Value: Building on the work of others, how should we understand and measure the value of statistics and data used as evidence, and what influences this?


OSR’s regulatory work revolves around the Code of Practice for Statistics (the Code), where we set the standards that producers of official statistics should commit to. The Code itself rests on three pillars: trustworthiness, quality, and value. To continue increasing our capability as a regulator, we are constantly seeking to grow our understanding of what these pillars mean and how they can be supported.

When creating the Code our perspective was informed by research, such as by the work of Onora O’Neill who has highlighted how for an organisation (or a statistic) to be trusted it must first be trustworthy. Since then, we have continued to engage with relevant research, such as the United Nations Economic Commission for Europe (UNECE) on its exploration of value and how the value of official statistics might be measured. Going forward, we intend to continue to consolidate and expand on this valuable research, drawing on knowledge both specific to the statistical system and more broadly. We want our advice, guidance, and regulatory work to be evidence-based and pragmatic, to best support statistics producers and users.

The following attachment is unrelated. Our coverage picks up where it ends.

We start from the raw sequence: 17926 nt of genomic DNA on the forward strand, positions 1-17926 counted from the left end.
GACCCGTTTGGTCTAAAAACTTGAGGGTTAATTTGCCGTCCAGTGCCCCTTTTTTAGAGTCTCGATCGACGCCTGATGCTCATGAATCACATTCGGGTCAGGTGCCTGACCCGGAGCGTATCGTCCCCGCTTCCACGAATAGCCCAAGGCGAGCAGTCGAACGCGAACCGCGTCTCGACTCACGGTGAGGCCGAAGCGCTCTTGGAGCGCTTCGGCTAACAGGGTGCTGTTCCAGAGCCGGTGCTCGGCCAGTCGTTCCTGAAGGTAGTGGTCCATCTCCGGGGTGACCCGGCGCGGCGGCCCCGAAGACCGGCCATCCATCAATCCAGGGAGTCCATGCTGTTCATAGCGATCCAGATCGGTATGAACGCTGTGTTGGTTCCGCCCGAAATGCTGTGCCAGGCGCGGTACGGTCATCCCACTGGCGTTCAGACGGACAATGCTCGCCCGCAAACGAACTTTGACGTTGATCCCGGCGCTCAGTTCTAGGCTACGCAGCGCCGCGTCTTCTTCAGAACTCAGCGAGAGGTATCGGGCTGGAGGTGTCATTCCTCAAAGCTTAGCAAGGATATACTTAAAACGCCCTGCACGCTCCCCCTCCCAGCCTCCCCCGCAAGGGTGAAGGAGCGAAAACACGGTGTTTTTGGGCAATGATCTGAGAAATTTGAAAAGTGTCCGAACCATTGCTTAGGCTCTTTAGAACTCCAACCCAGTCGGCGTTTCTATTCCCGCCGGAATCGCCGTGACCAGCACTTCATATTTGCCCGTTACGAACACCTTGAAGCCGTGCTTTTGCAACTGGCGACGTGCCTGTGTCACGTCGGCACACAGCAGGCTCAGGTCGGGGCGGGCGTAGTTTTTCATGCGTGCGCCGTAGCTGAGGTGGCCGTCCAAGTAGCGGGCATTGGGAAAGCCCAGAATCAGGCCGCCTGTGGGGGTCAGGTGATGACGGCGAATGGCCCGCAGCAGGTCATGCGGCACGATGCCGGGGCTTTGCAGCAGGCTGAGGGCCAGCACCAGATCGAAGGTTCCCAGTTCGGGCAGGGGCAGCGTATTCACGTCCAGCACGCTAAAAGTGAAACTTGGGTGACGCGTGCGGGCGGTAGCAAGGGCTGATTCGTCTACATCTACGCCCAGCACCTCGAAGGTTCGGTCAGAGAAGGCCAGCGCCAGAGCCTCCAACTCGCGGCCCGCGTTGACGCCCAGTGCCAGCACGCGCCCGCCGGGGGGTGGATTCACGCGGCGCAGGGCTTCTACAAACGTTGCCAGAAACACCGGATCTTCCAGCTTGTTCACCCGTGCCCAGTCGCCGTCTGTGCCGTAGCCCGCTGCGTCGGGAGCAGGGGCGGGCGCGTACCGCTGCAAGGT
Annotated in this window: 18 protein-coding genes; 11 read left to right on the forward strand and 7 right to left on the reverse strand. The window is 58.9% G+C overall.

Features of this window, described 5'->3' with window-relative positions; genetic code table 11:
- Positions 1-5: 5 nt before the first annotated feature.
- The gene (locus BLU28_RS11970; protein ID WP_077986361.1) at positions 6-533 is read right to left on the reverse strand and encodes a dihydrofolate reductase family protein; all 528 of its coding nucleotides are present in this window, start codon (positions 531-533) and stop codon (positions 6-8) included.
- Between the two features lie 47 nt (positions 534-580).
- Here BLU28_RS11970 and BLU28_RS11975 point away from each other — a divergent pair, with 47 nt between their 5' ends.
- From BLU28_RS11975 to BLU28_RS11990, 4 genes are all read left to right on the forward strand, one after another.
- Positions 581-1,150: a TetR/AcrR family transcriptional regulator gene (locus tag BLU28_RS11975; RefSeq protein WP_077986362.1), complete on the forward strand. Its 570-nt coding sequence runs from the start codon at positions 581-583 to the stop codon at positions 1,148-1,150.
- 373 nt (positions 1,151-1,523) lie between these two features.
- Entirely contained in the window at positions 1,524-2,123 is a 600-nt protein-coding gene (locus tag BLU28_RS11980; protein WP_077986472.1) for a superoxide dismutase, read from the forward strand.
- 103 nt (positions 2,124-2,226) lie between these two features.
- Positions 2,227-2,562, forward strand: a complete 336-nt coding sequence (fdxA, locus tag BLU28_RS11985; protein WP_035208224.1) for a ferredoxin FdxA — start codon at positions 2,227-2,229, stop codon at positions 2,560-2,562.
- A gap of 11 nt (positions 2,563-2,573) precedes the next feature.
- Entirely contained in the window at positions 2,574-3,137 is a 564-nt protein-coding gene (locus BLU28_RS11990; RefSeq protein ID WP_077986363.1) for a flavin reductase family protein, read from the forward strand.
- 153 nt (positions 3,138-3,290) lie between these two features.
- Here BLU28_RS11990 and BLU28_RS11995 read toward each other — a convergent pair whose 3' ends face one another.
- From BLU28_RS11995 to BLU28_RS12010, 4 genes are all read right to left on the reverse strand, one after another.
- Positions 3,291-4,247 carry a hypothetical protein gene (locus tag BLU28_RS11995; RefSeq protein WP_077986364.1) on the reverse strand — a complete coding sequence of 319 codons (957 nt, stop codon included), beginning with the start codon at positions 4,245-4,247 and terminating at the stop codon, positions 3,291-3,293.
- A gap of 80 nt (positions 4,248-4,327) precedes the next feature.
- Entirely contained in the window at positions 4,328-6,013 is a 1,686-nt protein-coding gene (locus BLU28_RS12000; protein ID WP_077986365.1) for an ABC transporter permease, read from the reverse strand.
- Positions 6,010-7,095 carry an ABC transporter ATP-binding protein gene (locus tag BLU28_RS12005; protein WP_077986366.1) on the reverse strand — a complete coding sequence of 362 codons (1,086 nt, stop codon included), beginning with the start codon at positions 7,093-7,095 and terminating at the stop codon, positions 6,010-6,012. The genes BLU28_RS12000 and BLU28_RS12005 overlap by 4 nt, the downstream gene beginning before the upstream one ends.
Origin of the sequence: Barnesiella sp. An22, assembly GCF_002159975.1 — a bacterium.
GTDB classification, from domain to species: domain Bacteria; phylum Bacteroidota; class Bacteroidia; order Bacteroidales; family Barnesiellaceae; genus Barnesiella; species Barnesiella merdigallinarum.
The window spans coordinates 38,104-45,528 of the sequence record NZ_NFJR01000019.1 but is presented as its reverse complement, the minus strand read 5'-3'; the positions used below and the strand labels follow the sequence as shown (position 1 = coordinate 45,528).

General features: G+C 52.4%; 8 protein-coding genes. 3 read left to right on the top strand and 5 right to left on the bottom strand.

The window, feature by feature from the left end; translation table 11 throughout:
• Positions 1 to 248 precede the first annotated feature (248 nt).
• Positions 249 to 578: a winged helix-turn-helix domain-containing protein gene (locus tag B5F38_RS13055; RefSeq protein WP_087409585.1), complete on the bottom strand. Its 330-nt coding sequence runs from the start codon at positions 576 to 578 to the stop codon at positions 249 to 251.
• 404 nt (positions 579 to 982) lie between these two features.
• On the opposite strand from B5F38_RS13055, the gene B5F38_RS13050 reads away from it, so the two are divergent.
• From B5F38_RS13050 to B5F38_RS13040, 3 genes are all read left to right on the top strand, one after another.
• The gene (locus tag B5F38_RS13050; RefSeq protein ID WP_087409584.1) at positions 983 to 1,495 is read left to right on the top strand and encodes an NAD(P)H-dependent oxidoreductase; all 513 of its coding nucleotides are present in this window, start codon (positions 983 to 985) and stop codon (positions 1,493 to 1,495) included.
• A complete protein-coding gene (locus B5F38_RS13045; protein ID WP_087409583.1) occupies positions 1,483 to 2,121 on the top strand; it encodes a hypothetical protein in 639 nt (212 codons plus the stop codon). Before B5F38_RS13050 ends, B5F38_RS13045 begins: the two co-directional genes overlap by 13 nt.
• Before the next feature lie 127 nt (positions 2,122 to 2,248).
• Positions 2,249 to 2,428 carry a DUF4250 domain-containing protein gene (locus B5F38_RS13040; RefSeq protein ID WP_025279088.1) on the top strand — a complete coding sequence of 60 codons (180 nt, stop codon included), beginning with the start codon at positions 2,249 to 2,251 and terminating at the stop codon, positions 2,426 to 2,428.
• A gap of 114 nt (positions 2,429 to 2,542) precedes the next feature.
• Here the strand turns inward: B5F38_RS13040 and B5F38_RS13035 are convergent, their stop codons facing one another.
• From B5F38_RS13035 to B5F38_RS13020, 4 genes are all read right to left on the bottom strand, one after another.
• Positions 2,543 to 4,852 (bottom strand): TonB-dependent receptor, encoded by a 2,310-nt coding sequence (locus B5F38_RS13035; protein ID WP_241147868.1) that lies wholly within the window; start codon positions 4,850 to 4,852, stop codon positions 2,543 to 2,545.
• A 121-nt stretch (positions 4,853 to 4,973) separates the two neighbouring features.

Next steps

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This question was published as part of the set of ARIs in this document:

Produced Office for Statistics Regulations Areas of Research Interest Office for Statistics Regulation

Related UKRI funded projects

  • improving Reproducibility In SciencE (iRISE)

    Structured understanding of the drivers of irreproducibility and presenting concrete solutions of tools and interventions will help to increase the quality, reliability and re-usability of scientific evidence. To this en...

    Funded by: Horizon Europe Guarantee

    Lead research organisation: LONDON SCHOOL OF ECONOMICS & POL SCI

    Why might this be relevant?

    The project focuses on improving reproducibility in science, which is related to understanding and measuring the value of statistics and data used as evidence.

Similar ARIs from other organisations